It was a succinct appraisal of the state of mind of county election officials grappling with the new normal of voting in the year of a pandemic, disinformation and threats of voter intimidation. Across California, officials have been training workers at polling places and vote centers in new protocols, acquiring equipment to protect voters and staff, and preparing, however unlikely, for confrontation.
Anyone who votes in person — or works at a polling place — will notice big differences from the last election. Voters will be offered masks, as mandated by the state. They’ll even be provided with their own pen, to reduce the risk of contamination. Every voter will be required to stay six feet away from others.
There are separate protocols in place for voters who enter polling stations without a mask.
Under guidelines issued to the state’s 58 counties by the Secretary of State, “voters must still be allowed to exercise their right to vote regardless of face covering or distancing compliance,” so election workers will have to arrange additional distance between the unmasked voter and others in the polling place.
Such modifications don’t come cheap: California’s budget carved out $111.6 million in federal and state funds to address the impact of COVID-19 on election administration this year.
Registrars have been training their poll workers on maintaining social distance and other concerns, through a mix of online and in-person instruction.
During previous election years, poll workers in Alameda County gathered in person and prepared to work each position at a polling site. For this election, poll workers were assigned to specific posts split up by position and attended either hybrid or fully online training.
For the primary in March, “you were learning how to set up the electronic voting option, you actually set it up,” recalled Stephen Saxon, 60, who is working at a site in Hayward as a clerk.
“That’s not happening this time, except for captains and judges.”
The hands-off training isn’t the only source of anxiety. Polling sites in Alameda County are open from Oct. 31 through Nov. 3, and poll workers are anticipating four long days of work that includes exposure to lots of voters. “To spend 46 hours in the thick of it, is not a zero risk,” said Saxon.
Security is also an unwonted concern. Earlier this month, the Secretary of State’s office sent guidance memos on handling intimidation and disruption at the polls, as well as potential “unauthorized challenges to voters” by election day observers, to every registrar in California.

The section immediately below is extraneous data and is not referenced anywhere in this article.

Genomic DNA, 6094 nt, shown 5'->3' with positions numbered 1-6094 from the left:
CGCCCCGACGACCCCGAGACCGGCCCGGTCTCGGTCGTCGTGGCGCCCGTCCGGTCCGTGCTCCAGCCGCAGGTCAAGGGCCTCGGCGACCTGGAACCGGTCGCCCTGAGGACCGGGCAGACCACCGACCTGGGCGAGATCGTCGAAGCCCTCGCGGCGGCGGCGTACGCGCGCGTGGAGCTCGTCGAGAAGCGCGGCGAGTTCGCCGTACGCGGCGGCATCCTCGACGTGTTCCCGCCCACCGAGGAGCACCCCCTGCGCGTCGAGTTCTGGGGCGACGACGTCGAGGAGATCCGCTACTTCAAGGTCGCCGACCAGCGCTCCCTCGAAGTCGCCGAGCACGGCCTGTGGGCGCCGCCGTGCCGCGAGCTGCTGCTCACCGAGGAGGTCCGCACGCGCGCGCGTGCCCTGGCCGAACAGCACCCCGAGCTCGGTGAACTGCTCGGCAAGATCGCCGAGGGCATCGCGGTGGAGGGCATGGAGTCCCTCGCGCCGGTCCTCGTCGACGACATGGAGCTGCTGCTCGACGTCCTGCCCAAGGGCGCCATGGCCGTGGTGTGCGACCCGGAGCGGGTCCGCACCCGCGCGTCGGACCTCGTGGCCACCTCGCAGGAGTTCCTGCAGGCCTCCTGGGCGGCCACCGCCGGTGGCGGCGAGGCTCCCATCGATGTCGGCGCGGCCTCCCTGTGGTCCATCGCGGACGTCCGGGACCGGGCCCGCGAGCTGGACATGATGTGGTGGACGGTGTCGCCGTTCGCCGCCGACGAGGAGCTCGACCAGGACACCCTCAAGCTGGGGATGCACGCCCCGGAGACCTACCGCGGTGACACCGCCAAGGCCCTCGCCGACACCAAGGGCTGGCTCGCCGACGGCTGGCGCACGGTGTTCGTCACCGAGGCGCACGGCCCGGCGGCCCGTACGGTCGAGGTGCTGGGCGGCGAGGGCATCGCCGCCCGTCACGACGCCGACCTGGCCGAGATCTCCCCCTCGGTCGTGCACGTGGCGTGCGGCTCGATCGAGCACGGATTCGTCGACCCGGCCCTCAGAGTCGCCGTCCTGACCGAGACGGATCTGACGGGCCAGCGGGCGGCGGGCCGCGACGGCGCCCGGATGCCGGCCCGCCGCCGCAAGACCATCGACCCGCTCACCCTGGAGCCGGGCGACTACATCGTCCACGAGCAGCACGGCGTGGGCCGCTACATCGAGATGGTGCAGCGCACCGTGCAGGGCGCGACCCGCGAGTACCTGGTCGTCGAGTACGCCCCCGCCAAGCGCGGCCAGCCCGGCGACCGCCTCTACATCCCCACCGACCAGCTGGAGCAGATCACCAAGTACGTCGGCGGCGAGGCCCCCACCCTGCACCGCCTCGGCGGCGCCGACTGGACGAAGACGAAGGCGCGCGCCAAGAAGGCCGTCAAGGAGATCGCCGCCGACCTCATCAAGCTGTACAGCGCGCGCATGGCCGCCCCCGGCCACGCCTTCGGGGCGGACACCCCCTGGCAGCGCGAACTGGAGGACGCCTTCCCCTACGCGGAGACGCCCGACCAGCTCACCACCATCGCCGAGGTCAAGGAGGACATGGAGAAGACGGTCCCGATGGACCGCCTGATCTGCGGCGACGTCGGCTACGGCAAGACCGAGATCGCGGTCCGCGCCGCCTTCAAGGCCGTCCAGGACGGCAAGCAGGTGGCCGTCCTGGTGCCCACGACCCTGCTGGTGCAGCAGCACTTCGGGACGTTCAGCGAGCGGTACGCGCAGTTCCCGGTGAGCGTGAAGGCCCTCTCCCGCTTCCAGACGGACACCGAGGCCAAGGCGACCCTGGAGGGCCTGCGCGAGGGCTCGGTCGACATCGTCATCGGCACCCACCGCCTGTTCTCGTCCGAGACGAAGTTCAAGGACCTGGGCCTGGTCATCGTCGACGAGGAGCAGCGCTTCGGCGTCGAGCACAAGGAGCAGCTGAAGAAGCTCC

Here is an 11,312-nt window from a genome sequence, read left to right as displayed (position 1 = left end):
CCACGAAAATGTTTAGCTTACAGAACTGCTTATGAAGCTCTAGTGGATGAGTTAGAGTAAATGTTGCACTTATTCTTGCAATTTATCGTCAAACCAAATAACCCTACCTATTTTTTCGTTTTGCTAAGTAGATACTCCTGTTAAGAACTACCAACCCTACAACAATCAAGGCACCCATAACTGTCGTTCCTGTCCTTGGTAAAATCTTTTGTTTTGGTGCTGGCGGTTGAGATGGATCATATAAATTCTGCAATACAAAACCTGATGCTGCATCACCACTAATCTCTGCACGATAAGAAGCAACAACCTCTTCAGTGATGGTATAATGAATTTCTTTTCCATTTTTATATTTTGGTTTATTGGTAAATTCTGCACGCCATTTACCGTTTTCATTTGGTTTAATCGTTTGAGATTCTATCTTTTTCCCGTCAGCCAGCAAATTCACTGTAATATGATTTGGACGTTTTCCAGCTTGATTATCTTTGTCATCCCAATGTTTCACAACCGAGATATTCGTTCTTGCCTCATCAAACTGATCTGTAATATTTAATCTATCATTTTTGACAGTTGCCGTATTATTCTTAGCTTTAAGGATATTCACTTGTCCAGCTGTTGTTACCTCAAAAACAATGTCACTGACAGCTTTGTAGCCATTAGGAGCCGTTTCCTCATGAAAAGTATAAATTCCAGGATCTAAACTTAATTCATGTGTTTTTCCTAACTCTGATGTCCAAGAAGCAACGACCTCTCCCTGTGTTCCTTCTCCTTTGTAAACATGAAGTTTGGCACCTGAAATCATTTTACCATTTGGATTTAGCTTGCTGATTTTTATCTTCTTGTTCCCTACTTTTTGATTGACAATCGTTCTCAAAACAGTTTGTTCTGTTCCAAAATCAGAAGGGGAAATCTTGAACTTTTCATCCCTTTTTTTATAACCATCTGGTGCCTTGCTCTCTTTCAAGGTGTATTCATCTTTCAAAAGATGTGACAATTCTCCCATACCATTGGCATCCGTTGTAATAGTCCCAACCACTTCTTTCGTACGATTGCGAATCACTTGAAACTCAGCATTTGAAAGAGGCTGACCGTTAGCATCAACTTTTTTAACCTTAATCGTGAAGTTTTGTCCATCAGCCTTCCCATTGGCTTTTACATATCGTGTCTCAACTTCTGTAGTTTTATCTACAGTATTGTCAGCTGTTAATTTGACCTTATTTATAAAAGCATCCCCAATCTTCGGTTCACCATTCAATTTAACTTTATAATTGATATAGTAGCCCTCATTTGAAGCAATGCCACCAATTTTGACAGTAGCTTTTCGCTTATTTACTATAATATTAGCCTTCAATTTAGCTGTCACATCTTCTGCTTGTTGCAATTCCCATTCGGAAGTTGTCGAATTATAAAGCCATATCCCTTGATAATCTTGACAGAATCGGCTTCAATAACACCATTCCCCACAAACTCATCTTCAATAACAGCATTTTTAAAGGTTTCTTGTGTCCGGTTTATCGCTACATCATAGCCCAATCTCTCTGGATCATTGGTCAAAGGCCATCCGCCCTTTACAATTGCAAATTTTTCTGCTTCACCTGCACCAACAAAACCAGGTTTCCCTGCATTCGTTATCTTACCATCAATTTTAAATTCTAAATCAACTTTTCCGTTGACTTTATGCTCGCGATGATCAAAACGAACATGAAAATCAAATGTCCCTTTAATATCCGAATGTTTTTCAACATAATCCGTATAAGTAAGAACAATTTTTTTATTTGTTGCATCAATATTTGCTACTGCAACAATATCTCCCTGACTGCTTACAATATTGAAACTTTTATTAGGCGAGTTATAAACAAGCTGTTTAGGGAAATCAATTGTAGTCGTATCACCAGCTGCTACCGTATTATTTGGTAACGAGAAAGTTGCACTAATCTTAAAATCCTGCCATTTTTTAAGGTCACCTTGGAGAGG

In Sacramento County, a video tutorial used to train election officers includes tips on dealing with “difficult voters,” urging local officials to involve multiple workers in interactions with confrontational voters if possible and to have a plan for calling law enforcement if necessary.
The tutorial advises election officials to stay calm, clarify the situation and ask the voter how they would like to be assisted. Election officials should not feel pressured to take any action beyond their authority or the law, the tutorial says, and can offer difficult voters a card with the elections office’s number to redirect their complaints.
Bailey-Kanelos, Sacramento’s registrar, says she has maintained more constant contact with law enforcement officials than in any past election season, even compiling a reference guide on election-related criminal provisions that she’s provided to police departments and the county sheriff.
Under California’s elections code, intimidating voters, carrying a gun in close proximity to a vote center, and lingering outside a vote center in uniform — either as a police officer or a private security guard — are felonies. So is tampering with the voting system. Electioneering with signs, clothing or speech within one hundred feet of a vote center is a misdemeanor.
So far, vote centers in Sacramento County have seen “no major disruptions,” Bailey-Kanelos reported.
Aaron Leathley and Zachary Fletcher are reporters at UC Berkeley’s Graduate School of Journalism.
This coverage is made possible through Votebeat, a nonpartisan reporting project covering local election integrity and voting access. In California, CalMatters is hosting the collaboration with the Fresno Bee, the Long Beach Post and the UC Graduate School of Journalism.